Frank J. Wilstach, comp. A Dictionary of Similes. 1916.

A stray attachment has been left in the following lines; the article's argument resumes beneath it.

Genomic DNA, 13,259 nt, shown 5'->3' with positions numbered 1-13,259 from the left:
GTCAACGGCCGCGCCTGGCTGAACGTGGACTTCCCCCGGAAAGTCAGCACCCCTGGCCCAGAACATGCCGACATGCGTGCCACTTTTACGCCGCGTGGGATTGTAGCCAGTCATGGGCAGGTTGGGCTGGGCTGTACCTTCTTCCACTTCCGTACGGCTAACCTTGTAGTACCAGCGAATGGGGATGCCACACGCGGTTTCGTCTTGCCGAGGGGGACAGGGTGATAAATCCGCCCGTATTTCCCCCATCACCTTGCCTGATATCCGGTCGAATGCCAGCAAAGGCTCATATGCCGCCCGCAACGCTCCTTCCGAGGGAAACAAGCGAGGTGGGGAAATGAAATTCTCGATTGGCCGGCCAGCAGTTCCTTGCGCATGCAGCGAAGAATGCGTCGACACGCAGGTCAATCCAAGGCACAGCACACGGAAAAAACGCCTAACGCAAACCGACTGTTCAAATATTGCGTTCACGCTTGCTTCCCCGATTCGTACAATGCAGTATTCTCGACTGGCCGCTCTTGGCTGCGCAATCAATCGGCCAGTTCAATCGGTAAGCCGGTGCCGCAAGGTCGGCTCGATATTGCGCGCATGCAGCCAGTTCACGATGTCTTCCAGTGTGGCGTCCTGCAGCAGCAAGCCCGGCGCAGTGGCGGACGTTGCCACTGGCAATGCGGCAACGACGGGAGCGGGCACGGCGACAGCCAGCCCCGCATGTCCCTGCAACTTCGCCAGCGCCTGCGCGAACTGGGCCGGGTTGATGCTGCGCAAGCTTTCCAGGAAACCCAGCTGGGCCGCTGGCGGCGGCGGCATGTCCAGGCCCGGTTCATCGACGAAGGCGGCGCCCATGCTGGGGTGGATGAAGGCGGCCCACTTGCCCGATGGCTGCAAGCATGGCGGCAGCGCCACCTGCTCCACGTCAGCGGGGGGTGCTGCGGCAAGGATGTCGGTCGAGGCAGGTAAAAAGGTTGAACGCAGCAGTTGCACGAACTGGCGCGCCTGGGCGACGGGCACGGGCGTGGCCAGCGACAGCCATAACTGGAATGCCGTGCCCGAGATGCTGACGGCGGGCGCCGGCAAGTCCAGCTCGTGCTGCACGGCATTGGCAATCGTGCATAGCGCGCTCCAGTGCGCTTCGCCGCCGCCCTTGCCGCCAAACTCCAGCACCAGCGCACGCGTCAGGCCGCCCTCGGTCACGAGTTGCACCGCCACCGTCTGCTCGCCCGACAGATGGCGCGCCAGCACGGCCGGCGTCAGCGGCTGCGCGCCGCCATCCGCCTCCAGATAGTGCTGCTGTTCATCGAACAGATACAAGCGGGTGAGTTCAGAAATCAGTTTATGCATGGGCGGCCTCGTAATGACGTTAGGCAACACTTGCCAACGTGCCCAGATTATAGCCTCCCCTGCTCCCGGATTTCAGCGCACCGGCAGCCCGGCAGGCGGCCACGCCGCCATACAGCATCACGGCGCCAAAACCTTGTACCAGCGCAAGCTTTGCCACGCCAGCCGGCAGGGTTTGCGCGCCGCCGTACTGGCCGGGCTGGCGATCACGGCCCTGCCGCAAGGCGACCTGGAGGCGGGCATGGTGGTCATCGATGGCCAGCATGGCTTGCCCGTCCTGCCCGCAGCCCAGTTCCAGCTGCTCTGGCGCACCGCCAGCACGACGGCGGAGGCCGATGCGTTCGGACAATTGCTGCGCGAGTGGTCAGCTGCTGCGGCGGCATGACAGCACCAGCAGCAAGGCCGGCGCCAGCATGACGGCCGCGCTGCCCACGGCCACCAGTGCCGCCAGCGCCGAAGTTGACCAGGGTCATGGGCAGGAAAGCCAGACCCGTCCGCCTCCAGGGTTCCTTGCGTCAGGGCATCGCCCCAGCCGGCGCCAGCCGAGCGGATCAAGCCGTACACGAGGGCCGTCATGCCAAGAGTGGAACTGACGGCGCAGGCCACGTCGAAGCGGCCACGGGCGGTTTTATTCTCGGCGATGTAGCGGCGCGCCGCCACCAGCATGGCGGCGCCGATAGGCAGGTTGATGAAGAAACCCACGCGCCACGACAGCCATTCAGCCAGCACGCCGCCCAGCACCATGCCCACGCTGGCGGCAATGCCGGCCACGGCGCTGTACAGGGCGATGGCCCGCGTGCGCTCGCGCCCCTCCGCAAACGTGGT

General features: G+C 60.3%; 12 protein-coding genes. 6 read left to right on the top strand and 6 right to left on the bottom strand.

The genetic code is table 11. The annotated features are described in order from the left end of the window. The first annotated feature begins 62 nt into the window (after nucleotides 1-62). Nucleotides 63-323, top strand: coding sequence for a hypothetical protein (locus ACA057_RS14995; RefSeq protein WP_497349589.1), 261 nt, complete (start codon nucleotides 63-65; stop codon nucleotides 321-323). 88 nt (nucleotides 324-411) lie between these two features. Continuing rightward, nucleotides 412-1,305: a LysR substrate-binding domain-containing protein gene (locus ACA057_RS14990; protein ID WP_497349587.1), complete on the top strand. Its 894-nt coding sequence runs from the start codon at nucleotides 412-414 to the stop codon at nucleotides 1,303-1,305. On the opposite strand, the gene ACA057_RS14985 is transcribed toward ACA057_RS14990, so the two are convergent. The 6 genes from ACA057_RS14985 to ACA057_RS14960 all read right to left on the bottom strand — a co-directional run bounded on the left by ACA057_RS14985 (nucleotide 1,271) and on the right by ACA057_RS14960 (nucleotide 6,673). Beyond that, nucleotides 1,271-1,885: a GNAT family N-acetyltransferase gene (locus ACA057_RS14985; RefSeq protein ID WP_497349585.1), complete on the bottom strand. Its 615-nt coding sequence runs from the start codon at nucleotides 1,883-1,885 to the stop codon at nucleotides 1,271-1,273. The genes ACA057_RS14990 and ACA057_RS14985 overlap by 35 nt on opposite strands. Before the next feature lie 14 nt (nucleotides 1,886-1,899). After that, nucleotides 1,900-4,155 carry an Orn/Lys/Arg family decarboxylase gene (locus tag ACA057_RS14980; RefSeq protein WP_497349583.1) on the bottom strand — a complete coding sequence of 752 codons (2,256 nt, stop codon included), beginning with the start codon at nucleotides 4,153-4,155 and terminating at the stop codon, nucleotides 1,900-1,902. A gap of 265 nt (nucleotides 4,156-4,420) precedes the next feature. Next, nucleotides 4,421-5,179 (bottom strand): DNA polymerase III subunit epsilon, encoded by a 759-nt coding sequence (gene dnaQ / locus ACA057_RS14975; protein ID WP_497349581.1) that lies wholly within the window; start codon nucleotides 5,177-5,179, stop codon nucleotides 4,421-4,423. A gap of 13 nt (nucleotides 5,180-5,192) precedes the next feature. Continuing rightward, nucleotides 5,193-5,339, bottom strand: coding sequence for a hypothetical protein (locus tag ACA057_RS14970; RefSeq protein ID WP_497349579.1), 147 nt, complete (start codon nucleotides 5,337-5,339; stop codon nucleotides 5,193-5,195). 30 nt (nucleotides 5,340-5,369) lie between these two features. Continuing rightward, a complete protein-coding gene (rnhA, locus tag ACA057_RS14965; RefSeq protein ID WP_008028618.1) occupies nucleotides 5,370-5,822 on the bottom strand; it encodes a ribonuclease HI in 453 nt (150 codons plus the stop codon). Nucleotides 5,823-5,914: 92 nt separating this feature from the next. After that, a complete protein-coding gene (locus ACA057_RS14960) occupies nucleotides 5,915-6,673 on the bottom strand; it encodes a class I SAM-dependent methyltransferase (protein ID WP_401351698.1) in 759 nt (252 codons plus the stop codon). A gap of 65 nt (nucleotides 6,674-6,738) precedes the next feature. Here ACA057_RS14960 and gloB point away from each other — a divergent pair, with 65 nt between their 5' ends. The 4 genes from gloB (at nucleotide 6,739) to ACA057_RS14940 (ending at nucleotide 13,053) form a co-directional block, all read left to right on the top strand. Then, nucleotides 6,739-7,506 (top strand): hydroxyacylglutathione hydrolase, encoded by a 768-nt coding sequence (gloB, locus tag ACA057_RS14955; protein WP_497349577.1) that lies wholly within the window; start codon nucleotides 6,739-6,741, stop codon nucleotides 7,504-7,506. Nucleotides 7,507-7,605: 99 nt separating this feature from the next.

The admonition of a true friend should be like the practice of a wise physician, who wrappeth his sharp pills in fine sugar; or the cunning Chirurgeon, who lancing a wound with an iron, immediately applieth to it soft lint; or as mothers deal with their children for worms, who put their bitter seeds into sweet raisins. If this order had been observed in thy discourse, that interlacing sour taunts with sugared counsel, bearing as well a gentle rein as using a hard snaffle, than mightest have done more with the whisk of a wand, that now thou canst with a pick of the spur, and avoid that which now thou mayest not, extreme unkindness. But thou art like that kind of judge which Propertius noeth, who condemning his friend, cause him for the more ease to be hanged with a silken twist. And thou, like a friend, cuttest my throat with a razor, not with a hatchet, for my more honour. John Lyly